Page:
There’s a lot to like about David Rieff’s critique of techno-utopianism in this month issue of Foreign Policy. It addresses a number of the same topics I’ve been covering here on this blog, and is well worth a look.
All that said, the thing that really sticks with me is his opening riff:
“Good books transcend their times; bad books reflect them. One reads Madame Bovary for its sublime writing and exploration of the human condition in all its tortuous complexity. But if you really want to understand 19th-century bourgeois France, you would be far better served by plowing through the literaly mediocre but historically informative novels of Gustave Flaubert’s journeyman contemporary, Eugene Sue.”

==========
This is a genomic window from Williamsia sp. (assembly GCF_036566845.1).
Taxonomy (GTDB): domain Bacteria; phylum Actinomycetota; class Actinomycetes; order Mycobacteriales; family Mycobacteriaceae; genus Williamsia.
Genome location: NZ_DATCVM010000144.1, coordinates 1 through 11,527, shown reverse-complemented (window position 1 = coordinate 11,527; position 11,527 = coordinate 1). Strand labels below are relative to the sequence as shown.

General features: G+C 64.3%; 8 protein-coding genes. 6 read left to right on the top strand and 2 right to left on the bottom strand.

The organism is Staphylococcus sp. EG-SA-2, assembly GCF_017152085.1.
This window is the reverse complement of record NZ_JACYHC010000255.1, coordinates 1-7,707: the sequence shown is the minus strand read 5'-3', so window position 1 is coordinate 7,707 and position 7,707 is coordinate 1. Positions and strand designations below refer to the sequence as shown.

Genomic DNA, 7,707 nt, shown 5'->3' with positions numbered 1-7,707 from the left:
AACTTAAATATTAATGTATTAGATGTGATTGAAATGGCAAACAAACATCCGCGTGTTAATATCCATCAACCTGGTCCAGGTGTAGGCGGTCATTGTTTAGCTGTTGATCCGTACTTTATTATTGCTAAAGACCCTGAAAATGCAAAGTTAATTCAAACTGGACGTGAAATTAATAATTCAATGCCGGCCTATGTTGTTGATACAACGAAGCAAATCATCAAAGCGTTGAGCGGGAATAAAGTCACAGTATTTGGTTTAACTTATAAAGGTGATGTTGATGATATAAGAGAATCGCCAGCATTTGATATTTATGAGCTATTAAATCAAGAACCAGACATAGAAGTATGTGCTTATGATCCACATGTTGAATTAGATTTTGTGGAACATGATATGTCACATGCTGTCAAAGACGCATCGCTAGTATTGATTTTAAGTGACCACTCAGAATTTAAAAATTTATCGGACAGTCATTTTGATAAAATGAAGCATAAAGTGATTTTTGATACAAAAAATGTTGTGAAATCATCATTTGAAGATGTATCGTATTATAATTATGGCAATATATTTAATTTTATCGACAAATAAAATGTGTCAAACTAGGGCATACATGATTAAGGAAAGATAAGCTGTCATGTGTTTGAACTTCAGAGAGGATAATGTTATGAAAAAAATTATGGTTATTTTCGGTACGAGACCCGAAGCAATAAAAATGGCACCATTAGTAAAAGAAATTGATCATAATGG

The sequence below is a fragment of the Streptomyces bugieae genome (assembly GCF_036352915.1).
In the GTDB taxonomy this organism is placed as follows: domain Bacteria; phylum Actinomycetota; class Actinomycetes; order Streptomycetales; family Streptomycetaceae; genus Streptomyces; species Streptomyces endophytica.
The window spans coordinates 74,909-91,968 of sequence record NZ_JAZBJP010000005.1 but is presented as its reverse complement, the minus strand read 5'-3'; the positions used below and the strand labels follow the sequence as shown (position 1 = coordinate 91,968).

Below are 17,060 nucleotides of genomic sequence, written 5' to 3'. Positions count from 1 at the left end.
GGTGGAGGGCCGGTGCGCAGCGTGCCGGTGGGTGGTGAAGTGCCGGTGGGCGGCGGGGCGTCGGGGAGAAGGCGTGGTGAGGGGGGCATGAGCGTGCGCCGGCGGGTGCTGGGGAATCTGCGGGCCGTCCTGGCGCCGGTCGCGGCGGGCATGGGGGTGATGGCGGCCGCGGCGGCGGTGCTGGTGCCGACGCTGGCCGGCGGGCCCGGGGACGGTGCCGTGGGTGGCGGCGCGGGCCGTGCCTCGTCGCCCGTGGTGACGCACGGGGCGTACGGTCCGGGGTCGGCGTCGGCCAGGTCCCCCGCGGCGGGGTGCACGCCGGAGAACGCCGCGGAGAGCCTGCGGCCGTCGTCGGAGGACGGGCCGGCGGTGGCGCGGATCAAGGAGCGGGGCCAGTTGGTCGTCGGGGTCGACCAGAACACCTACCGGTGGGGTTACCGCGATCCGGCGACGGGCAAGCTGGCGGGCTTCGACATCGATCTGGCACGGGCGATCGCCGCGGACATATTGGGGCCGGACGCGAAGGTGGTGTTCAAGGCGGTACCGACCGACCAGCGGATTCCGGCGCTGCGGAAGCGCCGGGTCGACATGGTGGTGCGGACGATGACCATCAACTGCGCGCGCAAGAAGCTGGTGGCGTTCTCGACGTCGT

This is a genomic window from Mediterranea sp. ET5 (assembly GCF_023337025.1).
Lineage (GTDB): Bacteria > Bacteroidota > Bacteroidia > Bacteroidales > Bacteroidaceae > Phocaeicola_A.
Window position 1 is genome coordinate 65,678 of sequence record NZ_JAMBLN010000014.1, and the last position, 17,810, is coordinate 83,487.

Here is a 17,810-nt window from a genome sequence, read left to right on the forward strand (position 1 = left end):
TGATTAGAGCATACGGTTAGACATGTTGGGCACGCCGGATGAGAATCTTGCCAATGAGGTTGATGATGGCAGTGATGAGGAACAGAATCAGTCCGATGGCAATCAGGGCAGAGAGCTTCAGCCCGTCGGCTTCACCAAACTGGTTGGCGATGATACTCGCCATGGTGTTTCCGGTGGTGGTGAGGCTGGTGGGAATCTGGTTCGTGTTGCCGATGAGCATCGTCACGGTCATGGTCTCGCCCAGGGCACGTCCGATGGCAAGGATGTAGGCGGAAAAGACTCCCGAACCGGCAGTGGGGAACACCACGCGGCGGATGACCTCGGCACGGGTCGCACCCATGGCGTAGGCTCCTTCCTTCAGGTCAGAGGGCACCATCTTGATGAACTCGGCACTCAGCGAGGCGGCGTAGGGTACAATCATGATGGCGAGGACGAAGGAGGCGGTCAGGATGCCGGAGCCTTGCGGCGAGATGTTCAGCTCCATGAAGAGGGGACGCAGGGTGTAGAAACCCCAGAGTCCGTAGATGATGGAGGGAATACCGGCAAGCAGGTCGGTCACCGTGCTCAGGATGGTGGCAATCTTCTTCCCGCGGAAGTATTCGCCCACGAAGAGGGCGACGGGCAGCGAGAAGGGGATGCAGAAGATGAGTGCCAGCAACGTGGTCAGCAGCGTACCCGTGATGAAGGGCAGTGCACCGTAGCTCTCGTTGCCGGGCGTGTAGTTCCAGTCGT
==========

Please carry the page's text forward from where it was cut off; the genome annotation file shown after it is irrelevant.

I can’t pretend to have heard of Eugene Sue, but as a principle that sounds right.